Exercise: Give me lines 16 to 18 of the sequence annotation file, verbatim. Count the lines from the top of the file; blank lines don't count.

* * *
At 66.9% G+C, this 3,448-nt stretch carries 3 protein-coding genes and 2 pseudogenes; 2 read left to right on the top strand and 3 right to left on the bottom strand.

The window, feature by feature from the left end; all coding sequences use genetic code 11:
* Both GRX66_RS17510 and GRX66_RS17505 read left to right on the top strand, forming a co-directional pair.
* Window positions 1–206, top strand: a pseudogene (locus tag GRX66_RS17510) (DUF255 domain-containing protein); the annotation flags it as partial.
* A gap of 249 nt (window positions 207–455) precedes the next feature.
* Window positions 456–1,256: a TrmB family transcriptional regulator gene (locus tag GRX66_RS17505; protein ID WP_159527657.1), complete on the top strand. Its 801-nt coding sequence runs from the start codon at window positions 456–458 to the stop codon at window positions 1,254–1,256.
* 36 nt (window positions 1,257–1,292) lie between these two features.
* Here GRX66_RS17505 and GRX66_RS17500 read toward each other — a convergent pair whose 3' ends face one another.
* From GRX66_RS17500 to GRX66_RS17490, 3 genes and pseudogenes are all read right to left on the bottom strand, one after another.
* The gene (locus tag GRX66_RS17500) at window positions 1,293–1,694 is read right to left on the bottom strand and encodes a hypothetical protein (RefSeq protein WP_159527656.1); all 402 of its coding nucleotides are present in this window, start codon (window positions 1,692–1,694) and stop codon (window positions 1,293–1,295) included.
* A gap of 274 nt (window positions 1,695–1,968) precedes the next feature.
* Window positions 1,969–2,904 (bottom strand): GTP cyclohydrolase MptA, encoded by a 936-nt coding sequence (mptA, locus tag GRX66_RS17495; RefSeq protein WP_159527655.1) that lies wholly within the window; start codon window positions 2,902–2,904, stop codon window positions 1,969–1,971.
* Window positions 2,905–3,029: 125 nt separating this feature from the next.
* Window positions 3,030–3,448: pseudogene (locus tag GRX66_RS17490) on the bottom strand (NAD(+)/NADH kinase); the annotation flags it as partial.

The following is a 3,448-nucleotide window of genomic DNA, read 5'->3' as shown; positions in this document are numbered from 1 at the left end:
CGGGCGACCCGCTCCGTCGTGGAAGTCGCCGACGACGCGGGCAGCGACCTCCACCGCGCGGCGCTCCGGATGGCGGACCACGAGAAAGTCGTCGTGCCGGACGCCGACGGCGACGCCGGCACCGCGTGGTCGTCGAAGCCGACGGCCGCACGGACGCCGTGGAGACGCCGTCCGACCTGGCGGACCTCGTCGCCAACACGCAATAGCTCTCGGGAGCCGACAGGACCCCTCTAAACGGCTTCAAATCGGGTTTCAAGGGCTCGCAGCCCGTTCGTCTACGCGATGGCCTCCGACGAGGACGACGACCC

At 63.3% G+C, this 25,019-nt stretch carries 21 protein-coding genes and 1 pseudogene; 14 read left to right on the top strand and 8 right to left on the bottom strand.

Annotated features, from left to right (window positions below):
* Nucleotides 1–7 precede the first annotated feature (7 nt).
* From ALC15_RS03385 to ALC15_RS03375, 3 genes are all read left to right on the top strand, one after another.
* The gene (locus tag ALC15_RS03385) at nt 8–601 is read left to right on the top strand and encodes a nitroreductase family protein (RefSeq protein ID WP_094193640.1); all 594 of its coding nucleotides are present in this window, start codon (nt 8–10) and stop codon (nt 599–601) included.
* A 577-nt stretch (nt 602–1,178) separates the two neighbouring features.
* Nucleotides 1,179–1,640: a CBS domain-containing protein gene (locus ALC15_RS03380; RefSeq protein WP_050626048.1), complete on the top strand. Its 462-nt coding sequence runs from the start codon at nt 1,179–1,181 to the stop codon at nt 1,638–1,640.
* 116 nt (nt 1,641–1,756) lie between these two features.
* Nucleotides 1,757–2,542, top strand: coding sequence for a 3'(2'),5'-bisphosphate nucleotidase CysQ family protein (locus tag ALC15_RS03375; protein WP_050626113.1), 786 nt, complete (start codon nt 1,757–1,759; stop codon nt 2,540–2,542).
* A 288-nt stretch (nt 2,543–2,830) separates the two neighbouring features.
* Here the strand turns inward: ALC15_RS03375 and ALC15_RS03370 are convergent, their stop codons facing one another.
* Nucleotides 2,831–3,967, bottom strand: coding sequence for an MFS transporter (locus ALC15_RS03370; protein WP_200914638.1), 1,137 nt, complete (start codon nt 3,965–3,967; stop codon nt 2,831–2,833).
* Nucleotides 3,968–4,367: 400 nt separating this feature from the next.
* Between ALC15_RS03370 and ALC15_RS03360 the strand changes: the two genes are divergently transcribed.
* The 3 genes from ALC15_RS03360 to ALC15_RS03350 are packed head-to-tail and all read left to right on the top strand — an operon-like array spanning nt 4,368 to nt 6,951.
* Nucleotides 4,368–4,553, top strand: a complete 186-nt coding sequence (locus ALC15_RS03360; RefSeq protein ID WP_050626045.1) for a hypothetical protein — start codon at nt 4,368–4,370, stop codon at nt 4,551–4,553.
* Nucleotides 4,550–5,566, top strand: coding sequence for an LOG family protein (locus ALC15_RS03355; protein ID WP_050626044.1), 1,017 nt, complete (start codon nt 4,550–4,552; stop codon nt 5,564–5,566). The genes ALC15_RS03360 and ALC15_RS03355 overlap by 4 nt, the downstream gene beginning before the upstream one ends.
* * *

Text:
CGGGCGACCCGCTCCGTCGTGGAAGTCGCCGACGACGCGGGCAGCGACCTCCACCGCGCGGCGCTCCGGATGGCGGACCACGAGAAAGTCGTCGTGCCGGACGCCGACGGCGACGCCGGCACCGCGTGGTCGTCGAAGCCGACGGCCGCACGGACGCCGTGGAGACGCCGTCCGACCTGGCGGACCTCGTCGCCAACACGCAATAGCTCTCGGGAGCCGACAGGACCCCTCTAAACGGCTTCAAATCGGGTTTCAAGGGCTCGCAGCCCGTTCGTCTACGCGATGGCCTCCGACGAGGACGACGACCC

At 63.3% G+C, this 25,019-nt stretch carries 21 protein-coding genes and 1 pseudogene; 14 read left to right on the top strand and 8 right to left on the bottom strand.

Annotated features, from left to right (window positions below):